On 30 April 2017, the UK Parliament’s Work and Pensions Select Committee published its report on victims of modern slavery. It found that victims were becoming destitute or even re-trafficked after a positive identification, due to a lack of understanding and recognition of their situation. The committee found that the sudden removal of support helped to explain the low convictions of traffickers, since victims were not supported to disclose their abuse and to testify. Giving evidence to the inquiry, Baroness Butler-Sloss described the NRM process as producing no result except “a piece of paper” for victims.

The committee found the government’s response to its recommendations disappointing: “The recommendation of granting one year’s leave to remain to confirmed victims of slavery was rejected on the questionable grounds that it could increase immigration by providing incentives to pose as a victim”. Thus, unverified immigration concerns appear to trump the UK government’s professed commitment to upholding victims’ rights.

Many survivors are involved in complex legal cases, which can include a compensation claim, a police investigation or criminal claim against their trafficker, and immigration applications. These continue well beyond identification through the NRM. People identified as trafficked are also likely to be dealing with medical and mental health issues and beginning to come to terms with what has happened to them. It can take years for survivors to disclose some of the details of their abuse. It is unrealistic to expect any kind of meaningful reflection and recovery, let alone active pursuit of justice, while an individual still has basic needs such as food and accommodation unmet and does not have even short-term security in the UK.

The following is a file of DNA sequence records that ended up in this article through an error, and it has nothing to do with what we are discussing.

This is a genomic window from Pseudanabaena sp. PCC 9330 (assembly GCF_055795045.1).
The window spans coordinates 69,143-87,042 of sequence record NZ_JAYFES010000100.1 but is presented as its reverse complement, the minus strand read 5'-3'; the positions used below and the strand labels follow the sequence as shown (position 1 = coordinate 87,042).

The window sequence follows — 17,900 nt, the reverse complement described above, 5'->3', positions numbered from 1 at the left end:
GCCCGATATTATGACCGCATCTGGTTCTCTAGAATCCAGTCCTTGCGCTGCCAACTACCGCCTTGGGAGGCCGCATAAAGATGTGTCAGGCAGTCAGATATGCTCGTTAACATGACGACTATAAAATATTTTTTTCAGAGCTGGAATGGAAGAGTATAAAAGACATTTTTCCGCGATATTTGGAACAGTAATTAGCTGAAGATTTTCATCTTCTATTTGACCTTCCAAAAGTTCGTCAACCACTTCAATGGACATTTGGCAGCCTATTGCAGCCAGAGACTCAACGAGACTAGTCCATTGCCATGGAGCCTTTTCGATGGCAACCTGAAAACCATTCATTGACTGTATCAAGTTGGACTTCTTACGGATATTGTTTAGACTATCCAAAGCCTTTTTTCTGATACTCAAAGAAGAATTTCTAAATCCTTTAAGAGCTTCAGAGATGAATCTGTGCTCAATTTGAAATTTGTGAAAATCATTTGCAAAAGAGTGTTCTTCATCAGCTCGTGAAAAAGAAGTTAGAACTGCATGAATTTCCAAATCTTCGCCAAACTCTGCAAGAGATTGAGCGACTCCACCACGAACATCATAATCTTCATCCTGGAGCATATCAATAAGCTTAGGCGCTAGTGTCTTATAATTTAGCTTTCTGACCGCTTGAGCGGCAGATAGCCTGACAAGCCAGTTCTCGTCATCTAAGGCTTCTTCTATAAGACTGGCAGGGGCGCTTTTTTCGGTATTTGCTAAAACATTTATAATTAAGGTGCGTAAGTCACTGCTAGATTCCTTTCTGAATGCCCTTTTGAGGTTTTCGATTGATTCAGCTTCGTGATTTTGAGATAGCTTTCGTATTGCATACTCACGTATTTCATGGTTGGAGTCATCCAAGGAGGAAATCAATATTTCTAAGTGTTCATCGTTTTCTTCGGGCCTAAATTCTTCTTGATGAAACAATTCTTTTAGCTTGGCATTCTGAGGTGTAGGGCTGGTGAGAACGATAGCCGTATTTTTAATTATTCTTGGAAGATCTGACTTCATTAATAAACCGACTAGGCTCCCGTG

In April 2017 the Co-op launched its Bright Future programme, which offers survivors a paid work placement with a non-competitive interview at the end of it. In late 2017 the Co-op reported that one of the Bright Future participants had recently been named employee of the month for their store – a real example of restoring dignity and contributing to society through work. This is a national model offering a pathway for building a life after trafficking. However, it is only open to survivors who have the right to work in the UK.

Ian McColl of Dulwich has tabled a private members bill, currently waiting for second reading in the House of Commons, where it has been sponsored by Iain Duncan Smith MP. The bill calls for victim support beyond the NRM’s trafficking finding – including a residence permit of at least one year and casework support during this time. These are minimum asks which would give trafficked people a chance of accessing justice in the form of a compensation claim, health services or education opportunities and, if they are ready, employment. However, even one year’s leave with support to begin to build a life after trafficking is something the UK government has not yet supported for all confirmed victims. Until they do, trafficked people are left without these most basic of provisions, and rebuilding life after trafficking remains an impossible aspiration for the majority of victims in the UK. Instead, the challenge remains continued survival and avoiding the revolving door back into exploitation.

A slightly different version of this piece was originally published in Anti-Trafficking Review, issue 10.


Since this article was written there has been a legal challenge which could have significant implications for the support provided to people identified through the NRM as victims of trafficking and modern slavery in the UK.

On 17 April 2019, a High Court judge made an interim order preventing support providers from exiting victims with a positive Conclusive Grounds decision from support purely on the basis of a certain amount of time having passed since their identification as trafficked. This temporary order has been made on the basis of a challenge taken by two victims of trafficking who are represented by Duncan Lewis solicitors. They challenged the ending of support based on time having passed, rather than their individual needs. The judge also extended the interim relief (to not be exited from support purely on the basis of time) to all people in the UK recognised as being a victim with a positive Conclusive Grounds decision made through the NRM.

A Judicial Review hearing on this matter will take place in May or June 2019.